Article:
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In today’s A to Z Challenge post, I will be sharing not only a few more tidbits about my ancestor, William Brewster, but also 5 fast facts about Pilgrims, The Mayflower, a list of famous descendants, and recommendations for pilgrims in literature and film.
Who Were the Pilgrims?
Ever wondered if you were a descendant of a pilgrim? But how do you find out? And who exactly is considered a pilgrim? What is a pilgrim, for that matter?
The pilgrims were Europeans primarily from England and Leiden, Holland, in search of religious freedom.
Separating themselves from Church of England, in search of a purified way of worship many Puritans made their way from England to Holland, including William Brewster, where they sought religious freedom.
However, there too they did not find absolute freedom as you might remember my ancestor himself had to go underground due to a printing that angered King James VI.
Also, the Puritans were nervous that their children would lose their identity as English and mix into the Dutch church and Dutch society.
So in 1620 they departed Holland for England and eventually made their way to the New World… 400 Years Ago!
5 Facts About The Mayflower
- Set sail from Southampton Water on or near August 5, 1620
- Anchored at Cape Cod on November 11, 1620
- After sighting land on November 9, 1620 – William Brewster led the Pilgrims in reading Psalm 100 as a prayer of thanksgiving
- On November 27th, Captain Christopher Jones embarked on an exploring expedition for a suitable settlement.
- 53 passengers disembarked from The Mayflower on March 21, 1621, after losing over 1/2 their numbers due to illness in the winter.
Where Did the Term “Pilgrims” Originate?
The term “Pilgrims” was first used by William Bradford in his Of Plymouth Plantation journal in which he referenced Hebrews 11:13.
All these died in faith, and receiued not the promises, but sawe them a farre off, and beleeued them, and receiued them thankefully, and confessed that they were strangers and pilgrims on the earth. – Hebrews 11:13
On the December 22, 1798 celebration of Forefathers’ Day, a new song composed for the occasion used the word Pilgrims, and the participants drank a toast to “The Pilgrims of Leyden”. Thereafter the term was used regularly in connection with Forefathers’ Day.
Am I Related to a Mayflower Family?
If you are curious to see whether you are related to a founding family, best to check out the family history books/websites. Try to get your full family research done beforehand so you have a starting point.
Some such sites and books include:
Famous Descendants of the Pilgrims
Amelia Earhart – descendant of the Warrens and Fullers.
Clint Eastwood – descendant of the Bradfords.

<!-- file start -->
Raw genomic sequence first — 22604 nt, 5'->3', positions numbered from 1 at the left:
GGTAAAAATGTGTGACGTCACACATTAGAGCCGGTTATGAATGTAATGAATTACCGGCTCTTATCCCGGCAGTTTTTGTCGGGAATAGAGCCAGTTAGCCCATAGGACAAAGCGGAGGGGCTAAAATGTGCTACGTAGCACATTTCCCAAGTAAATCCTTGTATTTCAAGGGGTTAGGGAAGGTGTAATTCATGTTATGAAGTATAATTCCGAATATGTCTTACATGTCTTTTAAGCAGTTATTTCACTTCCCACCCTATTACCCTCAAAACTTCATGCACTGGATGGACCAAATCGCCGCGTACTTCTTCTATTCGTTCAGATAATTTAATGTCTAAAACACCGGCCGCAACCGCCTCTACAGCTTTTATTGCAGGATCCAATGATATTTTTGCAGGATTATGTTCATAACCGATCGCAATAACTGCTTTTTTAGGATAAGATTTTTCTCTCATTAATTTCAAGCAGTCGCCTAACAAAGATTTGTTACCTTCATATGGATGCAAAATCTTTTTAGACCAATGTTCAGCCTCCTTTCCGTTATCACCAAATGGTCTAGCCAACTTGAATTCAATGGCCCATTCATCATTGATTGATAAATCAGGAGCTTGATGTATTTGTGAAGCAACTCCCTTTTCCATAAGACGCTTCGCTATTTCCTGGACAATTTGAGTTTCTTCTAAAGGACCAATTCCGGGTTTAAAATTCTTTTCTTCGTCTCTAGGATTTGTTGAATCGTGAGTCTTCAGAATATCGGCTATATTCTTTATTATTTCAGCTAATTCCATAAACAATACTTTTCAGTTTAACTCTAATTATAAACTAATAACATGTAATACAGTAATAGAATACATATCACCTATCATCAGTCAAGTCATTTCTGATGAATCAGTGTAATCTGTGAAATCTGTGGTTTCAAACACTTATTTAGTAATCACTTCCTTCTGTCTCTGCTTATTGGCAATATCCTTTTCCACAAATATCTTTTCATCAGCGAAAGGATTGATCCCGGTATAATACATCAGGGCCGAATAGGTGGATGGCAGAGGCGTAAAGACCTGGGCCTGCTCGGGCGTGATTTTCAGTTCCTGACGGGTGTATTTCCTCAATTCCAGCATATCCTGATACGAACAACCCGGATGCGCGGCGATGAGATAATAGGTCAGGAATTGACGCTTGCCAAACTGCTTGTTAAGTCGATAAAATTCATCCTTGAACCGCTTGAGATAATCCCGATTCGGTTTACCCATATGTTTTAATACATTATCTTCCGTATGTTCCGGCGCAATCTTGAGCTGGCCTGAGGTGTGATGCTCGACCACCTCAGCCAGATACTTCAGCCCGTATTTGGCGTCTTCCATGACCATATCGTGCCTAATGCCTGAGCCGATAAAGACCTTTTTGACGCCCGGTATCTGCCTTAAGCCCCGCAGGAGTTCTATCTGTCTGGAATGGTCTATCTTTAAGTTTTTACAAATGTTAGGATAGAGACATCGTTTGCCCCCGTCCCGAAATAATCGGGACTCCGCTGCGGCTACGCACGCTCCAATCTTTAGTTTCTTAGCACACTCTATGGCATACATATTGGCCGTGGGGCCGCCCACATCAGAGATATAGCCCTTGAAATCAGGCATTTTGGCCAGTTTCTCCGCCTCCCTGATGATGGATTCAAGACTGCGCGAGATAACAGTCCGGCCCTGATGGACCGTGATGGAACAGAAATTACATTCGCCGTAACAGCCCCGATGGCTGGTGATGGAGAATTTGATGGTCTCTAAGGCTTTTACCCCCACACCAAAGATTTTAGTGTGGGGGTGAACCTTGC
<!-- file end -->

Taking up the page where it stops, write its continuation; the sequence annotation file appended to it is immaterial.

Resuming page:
Richard Gere – descendant of the Fullers, Eatons, Cookes, Soules, Priests, and Warrens.
Henry Wadsworth Longfellow – descendant of the Aldens.
Christopher Reeve – descendant of the Bradfords.
Dick Van Dyke – descendant of the Brownes, Cookes, Soules, Standishes, and Aldens.
Orson Welles – descendant of the Aldens.
Laura Ingalls Wilder – descendant of the Warrens.
For descendants of William Brewster, see my previous post here.
Pilgrims in Literature and Film
One of my all-time favorite Christian historical fiction series growing up was The House of Winslow by Gilbert Morris. The FICTIONAL story chronicles the Winslow family from the Pilgrims (“The Honorable Imposter“) to World War Two (“The White Knight“).
Kids might enjoy Squanto’s Journey, a beautifully illustrated storybook about the first Thanksgiving. Many believe the book to be “told with respect and dignity”.
Historical fans should check out the non-fiction “The Puritan Family: Religion and Domestic Relations in Seventeenth-Century New England” by Edmund S. Morgan.
Mayflower: The Pilgrims’ Adventure (1979)
This is a fictional adaptation of The Mayflower crossing with ANTHONY HOPKINS as Captain Jones and RICHARD CRENNA as William Brewster.
Some folks might be disappointed William Bradford and John Carver are missing and as with any Hollywood movie historical inaccuracies are not uncommon. However, this is a great conversation starter and also a beautiful telling of William Brewster’s spiritual leadership and the politics of the time.
YOUTUBE: The Mouse on the Mayflower (1968)
This is a cute feel-good cartoon adaptation for the whole family to watch about a church mouse (voiced by Tennessee Ernie Ford) aboard The Mayflower.
Squanto: A Warrior’s Tale (1994)
A Walt Disney Picture starring Adam Beach as Squanto and Mandy Patinktin as Brother Daniel, this live-action movie is LOOSELY based on the true story of the Native American who served as a peaceful mediator between the Mayflower pilgrims and the Native Americans which led to the First Thanksgiving.
I watched this movie as a child and loved it. I have not watched it since but would assume there are many historical inaccuracies but this would make a great movie (since there are so few!) to start a conversation with the family about our country’s past.
This is America, Charlie Brown (1988): The Mayflower Voyagers
Any Charlie Brown fan will know this classic tale of The Mayflower told through the eyes of The Gang as they travel with the Mayflower Voyagers to the New World. A must watch with the family.
SHARING IS CARING
I hope this has been informative and helpful for you! As the 400 year anniversary of the landing of The Mayflower approaches, now is the perfect time to trace your roots back to our Mayflower Voyager ancestors and to focus on discovering pilgrims in literature and film.